4. Discussion

Solid-state cultivation for lipase production using yeast cells is a nonconventional practice since the access to nutrients is a limiting factor for this group of microorganisms due to the absence of well-developed hyphae and enzymes production capable of releasing soluble monomers or dimers for microbial nutrition and growth. Substrates such as wheat bran, barley spent grain, cassava peel, sugarcane bagasse, and citrus pulp used for C. viswanathii cultivation without or with olive oil supplementation showed wheat bran as the most promising substrate in promoting lipase production. Wheat bran contains soluble sugars (arabinose, glucose, and xylose), protein, and starch providing amino acids, nitrogen, and carbon at adequate proportion to support the production of microbial enzymes, and it is commonly considered an excellent substrate for solid-state cultivation due to its heat dissipation, improved air circulation, and loose particle binding [26, 27].

Mixed substrates formulation of wheat bran plus barley spent grain or wheat bran plus citrus pulp supplemented with olive oil increased the enzyme production by 322 and 174%, respectively, in relation to individual wheat bran, which may be related to an increase in spatial distribution or/and larger surface contact between yeast and substrate during microbial colonization. Benjamin and Pandey [28] observed the highest lipase production by C. rugosa using a mixture of fine wheat bran, coarse wheat bran, and thick coconut pie. Growth and yield performances can be improved in relation to traditional submerged systems. Moreover, mixture of different substrates shows better performance by providing a more suitable environment for microbial growth. Edwinoliver et al. [13] developed a mixed substrate containing wheat raw, wheat bran, and coconut oil cake for lipase production by Aspergillus niger. A 35% increased yield was observed in comparison to the results from individual substrates. The authors attributed these results to the synergistic effect among the three substrates.

Supplementation of substrates with renewable triacylglycerol such as 25% poultry fat instead of olive oil increased the lipase production to 132%, and at 40% it was increased to 171.2%. This is an important characteristic since olive oil is the most usual inducer in many submerged processes due the high level of oleic acid in its fatty acids composition [29, 30]. Poultry fat is a byproduct of the slaughterhouse with low added value with no application to human nutrition. In addition, it has a high amount of unsaturated fatty acids, such as oleic acid, approximately at 50% [31]. In this point, lipase production in solid-state cultivation by C. viswanathii becomes much more attractive since the poultry fat becomes semisolid at room temperature, which can cause problems during submerged cultivation, such as formation of solid aggregates, preventing its use by the microorganism and consequently decreasing lipase production.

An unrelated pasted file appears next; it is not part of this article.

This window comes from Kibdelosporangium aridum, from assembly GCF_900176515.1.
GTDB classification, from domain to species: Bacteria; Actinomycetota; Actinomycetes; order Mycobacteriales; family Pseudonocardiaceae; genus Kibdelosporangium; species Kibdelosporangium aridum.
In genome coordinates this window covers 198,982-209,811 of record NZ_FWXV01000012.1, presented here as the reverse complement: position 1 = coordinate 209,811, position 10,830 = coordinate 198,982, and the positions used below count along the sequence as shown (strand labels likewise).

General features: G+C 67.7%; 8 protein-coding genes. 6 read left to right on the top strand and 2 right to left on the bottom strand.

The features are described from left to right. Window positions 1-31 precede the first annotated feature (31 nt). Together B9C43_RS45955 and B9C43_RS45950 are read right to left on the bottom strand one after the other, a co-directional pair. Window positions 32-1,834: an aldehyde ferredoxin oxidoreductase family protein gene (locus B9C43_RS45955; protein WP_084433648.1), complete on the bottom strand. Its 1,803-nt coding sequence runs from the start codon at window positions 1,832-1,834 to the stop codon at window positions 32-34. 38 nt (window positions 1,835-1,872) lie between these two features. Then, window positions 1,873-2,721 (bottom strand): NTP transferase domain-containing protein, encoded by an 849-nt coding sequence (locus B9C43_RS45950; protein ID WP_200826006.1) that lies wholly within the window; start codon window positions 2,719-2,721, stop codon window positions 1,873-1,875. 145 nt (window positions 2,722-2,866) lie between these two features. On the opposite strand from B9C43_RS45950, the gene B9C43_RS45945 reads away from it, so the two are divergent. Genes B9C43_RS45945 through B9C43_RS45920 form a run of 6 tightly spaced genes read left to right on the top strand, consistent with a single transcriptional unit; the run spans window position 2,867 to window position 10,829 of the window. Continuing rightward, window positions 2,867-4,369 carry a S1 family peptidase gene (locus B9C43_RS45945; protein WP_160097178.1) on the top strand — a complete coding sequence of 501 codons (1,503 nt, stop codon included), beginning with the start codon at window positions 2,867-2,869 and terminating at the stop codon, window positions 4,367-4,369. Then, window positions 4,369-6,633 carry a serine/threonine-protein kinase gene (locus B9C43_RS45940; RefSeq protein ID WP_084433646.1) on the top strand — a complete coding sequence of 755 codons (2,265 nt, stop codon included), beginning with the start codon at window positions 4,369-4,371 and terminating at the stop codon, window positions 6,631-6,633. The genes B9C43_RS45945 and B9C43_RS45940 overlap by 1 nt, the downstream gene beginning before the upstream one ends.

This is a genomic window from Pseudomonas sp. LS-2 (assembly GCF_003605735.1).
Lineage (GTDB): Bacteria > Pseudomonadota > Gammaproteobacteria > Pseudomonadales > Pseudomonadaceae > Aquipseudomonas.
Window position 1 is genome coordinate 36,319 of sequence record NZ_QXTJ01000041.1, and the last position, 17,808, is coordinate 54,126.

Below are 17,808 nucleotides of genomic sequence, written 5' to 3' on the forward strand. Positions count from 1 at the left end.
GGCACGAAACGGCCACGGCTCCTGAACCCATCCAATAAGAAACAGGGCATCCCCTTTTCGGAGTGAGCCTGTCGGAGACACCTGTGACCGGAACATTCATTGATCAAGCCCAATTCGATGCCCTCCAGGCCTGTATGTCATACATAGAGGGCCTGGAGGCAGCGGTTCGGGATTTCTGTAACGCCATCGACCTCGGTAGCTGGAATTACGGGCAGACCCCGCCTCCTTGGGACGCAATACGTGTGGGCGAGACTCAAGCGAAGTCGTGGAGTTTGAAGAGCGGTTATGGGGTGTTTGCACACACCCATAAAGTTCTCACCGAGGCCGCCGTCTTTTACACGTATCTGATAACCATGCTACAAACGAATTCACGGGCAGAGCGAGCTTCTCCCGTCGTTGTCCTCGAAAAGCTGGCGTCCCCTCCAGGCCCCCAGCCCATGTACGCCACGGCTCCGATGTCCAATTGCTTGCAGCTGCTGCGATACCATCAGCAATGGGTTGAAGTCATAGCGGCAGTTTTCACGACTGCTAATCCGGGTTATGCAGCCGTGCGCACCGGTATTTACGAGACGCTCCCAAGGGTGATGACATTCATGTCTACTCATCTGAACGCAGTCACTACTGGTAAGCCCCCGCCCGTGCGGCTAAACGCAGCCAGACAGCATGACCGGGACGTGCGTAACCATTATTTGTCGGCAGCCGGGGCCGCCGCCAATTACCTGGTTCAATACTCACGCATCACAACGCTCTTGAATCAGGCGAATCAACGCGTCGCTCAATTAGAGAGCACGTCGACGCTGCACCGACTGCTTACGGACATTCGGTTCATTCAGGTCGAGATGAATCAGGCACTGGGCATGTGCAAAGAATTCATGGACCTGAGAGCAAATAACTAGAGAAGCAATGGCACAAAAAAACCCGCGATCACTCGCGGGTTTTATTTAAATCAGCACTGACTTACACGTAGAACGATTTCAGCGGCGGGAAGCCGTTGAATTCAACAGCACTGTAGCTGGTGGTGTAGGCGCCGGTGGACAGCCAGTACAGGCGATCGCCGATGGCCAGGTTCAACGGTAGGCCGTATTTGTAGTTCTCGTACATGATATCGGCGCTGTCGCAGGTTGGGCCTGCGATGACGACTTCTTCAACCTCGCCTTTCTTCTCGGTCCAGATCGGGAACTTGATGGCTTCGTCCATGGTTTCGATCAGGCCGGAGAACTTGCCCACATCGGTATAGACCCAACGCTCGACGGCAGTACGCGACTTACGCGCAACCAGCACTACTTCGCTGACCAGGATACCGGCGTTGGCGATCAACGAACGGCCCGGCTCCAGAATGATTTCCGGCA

Although wheat bran and barley spent grain can provide high quantity of protein, the supplementation with organic nitrogen sources may be better accessed resulting in higher enzyme production. Yeast extract supplementation increased lipase production to 381.5% and when it was employed at 3.5% (w/w) enzyme production increased to 456.9%. Nitrogen sources play an important role in the synthesis of lipase; organic nitrogen sources supply cells with growth factors and amino acids, which are required for cell metabolism and enzyme synthesis [32]. Sun and Xu [33] showed that many organic nitrogen sources, except urea, enhanced lipase production by Rhizopus chinensis. Imandi et al. [34] verified lipase production by Yarrowia lipolytica using mustard oil cake as substrate was enhanced by supplementation with urea, yeast extract, peptone, and malt extract.

Temperature and moisture are environmental factors that affect microbial growth and enzyme production. Optimum temperature for lipase production by C. viswanathii was similar to those observed for other filamentous fungi and yeasts [3537]. Temperature control is critical for process scaling-up, which cannot be observed in flasks cultivation containing a few grams of substrates, but this is an important factor on a larger scale. The mixture of substrates results in a synergistic effect on enzymes production and prevents the formation of compact mass that can aid in the dissipation of heat generated during microbial growth [3, 38]. Čertik et al. [39] related that many wastes used in solid-state cultivation caused agglomeration of substrate particles creating a more compact mass, which, in turn, interfere with microbial respiration and negatively affect substrate utilization. On the other hand, the addition of nonsieved barley spent grain to the substrates increased product accumulation and also removed heat generated during microbial growth.

C. viswanathii produced high level of lipase using 40% initial moisture of the substrates, decreasing after that. Higher moisture content may cause a decrease in substrate porosity, thereby decreasing gas exchange. Lower moisture content can promote low microbial growth and lower degree of expansion of the substrate also decreasing enzyme production [3, 9, 35]. Treichel et al. [30] found that lipase production by C. rugosa in solid-state fermentation was optimal using substrates with 70% initial moisture. Similarly, other yeast strains and filamentous fungi also produced high lipase levels with 70% initial moisture [33, 37, 40].